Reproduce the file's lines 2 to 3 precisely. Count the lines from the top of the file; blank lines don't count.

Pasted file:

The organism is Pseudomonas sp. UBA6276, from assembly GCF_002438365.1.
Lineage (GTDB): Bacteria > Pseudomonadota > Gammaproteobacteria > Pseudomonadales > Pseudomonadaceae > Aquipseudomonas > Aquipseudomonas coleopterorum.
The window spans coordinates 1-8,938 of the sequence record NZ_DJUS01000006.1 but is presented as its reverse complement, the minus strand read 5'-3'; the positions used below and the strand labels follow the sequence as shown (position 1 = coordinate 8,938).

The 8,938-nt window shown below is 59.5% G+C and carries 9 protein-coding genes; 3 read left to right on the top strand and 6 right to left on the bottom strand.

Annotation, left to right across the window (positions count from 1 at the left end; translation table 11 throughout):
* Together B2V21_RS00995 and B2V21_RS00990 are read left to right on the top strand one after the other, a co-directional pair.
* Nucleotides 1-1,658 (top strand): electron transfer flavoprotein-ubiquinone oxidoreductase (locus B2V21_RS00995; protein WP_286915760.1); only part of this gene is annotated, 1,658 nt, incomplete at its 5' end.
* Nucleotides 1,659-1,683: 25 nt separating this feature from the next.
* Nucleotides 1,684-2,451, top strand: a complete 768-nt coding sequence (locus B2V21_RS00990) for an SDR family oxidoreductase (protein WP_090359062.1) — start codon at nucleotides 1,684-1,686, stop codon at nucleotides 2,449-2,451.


Lineage (GTDB): Bacteria > Pseudomonadota > Gammaproteobacteria > Pseudomonadales > Pseudomonadaceae > Aquipseudomonas > Aquipseudomonas coleopterorum.
The window spans coordinates 1-8,938 of the sequence record NZ_DJUS01000006.1 but is presented as its reverse complement, the minus strand read 5'-3'; the positions used below and the strand labels follow the sequence as shown (position 1 = coordinate 8,938).